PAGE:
I have gone through a few topics and articles, but “headless” is confusing me a bit. So perhaps, I first need to understand whether my idea is actually feasible.
I run Manjaro Gnome on a desktop x86 Intel based system with Docker and a few containers.
Lately I noticed I use the actual GUI less, because I am not physically behind the monitor. Instead, I use my laptop (also runs Manjaro Gnome) and sometimes connect to it via gnome-remote-desktop (RDP).
So I thought: hey, why not disable the GUI by default (do not start it at boot). I am extremely focused on every 0.5W energy I can save (I have a special Fujitsu motherboard designed for 24/7 use with low power consumption). And I like to give this a try.
I suspect, to disable the GUI from starting automatically, I need to change something in GRUB.
But will I still be able to login (via Terminal) ? Because I do want the processes such as docker, wireguard etc to start (which happens via systemd).
And how can I start the GUI if I need to?
Lastly, if the GUI is not started, would I still be able to connect via RDP/Gnome-remote-desktop, or first use SSH to launch the GUI and then connect via Gnome-remote-desktop? I noticed Gnome has a “headless remote desktop” feature, but its unclear what that really means.
Currently, step 1 would be to disable GUI from starting, while making sure I can still login and have a command ready to start it when needed…
Strangely, I can’t find much about this topic, all info is regarding ARM/RPi with a specific version of Manjaro.
Any help, clarification would be appreciated.
The easy way is to disable the display manager.
In case of Gnome disable gdm
sudo systemctl disable gdm
In my vocabulary and understanding of the headless definition - is a system you access over network - a system where you do not visually or physically interact with the hardware.
It does not imply it cannot be used on-site physically/visually - as it could easily be a rpi sitting next to you on the desktop.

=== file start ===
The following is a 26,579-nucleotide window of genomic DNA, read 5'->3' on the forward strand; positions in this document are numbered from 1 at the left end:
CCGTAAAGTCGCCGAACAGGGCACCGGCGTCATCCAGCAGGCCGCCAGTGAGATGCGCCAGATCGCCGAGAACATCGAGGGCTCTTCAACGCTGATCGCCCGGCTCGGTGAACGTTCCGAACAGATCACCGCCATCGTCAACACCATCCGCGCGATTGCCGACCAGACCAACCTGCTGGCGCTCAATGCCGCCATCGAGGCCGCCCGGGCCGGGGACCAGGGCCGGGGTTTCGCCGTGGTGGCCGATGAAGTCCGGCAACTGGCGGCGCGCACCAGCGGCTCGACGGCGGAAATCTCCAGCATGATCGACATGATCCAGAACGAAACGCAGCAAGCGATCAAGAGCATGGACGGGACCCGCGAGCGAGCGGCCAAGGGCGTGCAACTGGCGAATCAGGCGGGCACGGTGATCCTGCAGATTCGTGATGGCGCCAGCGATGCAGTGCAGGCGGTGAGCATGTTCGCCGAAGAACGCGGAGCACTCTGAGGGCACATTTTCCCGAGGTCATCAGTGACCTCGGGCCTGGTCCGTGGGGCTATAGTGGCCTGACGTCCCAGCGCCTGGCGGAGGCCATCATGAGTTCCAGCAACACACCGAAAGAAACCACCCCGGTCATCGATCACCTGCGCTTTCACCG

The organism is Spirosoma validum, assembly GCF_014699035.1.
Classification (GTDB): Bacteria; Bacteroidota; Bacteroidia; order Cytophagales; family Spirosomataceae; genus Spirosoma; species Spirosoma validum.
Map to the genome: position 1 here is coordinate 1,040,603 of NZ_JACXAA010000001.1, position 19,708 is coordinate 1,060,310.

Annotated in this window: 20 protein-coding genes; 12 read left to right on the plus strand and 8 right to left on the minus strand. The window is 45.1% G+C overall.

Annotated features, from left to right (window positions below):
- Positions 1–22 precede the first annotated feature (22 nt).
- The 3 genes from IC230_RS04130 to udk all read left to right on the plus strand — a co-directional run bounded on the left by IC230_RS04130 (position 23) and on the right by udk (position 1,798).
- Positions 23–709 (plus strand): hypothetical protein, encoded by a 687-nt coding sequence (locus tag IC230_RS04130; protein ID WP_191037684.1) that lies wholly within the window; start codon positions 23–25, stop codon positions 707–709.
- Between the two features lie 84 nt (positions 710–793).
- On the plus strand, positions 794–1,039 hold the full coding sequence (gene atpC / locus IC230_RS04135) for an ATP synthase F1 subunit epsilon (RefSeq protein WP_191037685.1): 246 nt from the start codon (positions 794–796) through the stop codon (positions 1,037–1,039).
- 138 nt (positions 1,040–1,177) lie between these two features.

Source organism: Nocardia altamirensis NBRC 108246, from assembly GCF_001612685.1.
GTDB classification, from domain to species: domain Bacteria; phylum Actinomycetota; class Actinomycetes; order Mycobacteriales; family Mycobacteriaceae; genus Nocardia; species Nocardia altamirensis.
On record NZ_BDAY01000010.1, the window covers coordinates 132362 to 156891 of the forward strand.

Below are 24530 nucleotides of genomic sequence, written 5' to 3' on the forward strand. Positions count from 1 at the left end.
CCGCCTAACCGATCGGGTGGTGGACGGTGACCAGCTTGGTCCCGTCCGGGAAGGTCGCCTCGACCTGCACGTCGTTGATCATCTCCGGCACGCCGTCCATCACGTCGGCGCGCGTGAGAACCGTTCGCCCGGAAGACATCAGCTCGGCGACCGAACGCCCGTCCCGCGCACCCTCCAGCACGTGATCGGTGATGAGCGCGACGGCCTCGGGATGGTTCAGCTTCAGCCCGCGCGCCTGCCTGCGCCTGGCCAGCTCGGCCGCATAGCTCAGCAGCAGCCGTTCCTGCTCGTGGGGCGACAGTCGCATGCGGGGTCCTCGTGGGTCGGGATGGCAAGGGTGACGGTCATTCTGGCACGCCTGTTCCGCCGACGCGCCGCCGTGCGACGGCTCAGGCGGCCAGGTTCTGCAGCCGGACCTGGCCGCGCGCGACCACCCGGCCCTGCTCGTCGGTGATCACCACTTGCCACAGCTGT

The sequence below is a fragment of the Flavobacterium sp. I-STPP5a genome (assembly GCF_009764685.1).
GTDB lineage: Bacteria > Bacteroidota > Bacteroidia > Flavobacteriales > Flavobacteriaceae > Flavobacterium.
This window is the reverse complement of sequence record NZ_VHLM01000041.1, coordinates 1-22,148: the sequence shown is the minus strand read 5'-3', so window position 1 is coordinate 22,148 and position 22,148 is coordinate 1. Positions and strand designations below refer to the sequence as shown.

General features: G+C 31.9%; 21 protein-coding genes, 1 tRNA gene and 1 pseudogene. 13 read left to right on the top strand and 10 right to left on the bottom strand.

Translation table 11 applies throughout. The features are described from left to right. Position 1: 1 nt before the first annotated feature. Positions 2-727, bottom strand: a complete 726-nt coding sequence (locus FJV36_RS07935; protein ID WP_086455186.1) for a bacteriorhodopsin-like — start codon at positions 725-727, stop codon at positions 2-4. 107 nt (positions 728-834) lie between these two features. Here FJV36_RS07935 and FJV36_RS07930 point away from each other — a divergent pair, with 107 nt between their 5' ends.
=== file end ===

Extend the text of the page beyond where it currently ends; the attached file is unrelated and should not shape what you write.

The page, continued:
While the following has been written using a rpi - the principles used applies to non rpi as well
Thanks, I didn’t find those topics very helpful, as its mostly covering installation over SSH, or headless mode using VNC which I really do not want (I prefer RDP, which Gnome supports) but I have gotten a lot further now.
My biggest worry was how to login? But with display manager disabled, I am prompted for login so that is perfect. Also, if I do occasionally need the GUI, I can simply do
systemctl start gdm and voila, login screen > desktop.
However, when I am done and want to close the GUI again (without stopping any services running under the user account),
systemctl stop gdm does not succeed, I get a black screen with blinking underscore. No terminal.
Perhaps I am using the wrong command to stop the GUI gracefully? Unfortunately I am afraid I need to do a reboot via SSH now, because I can no longer interact with the system (no GUI, no terminal).
Once that is figured out, my next step would be to be able to start a remote GUI session using RDP (without having to start the display manager locally first). The solution I found seems to be here:
But I have not tested that yet.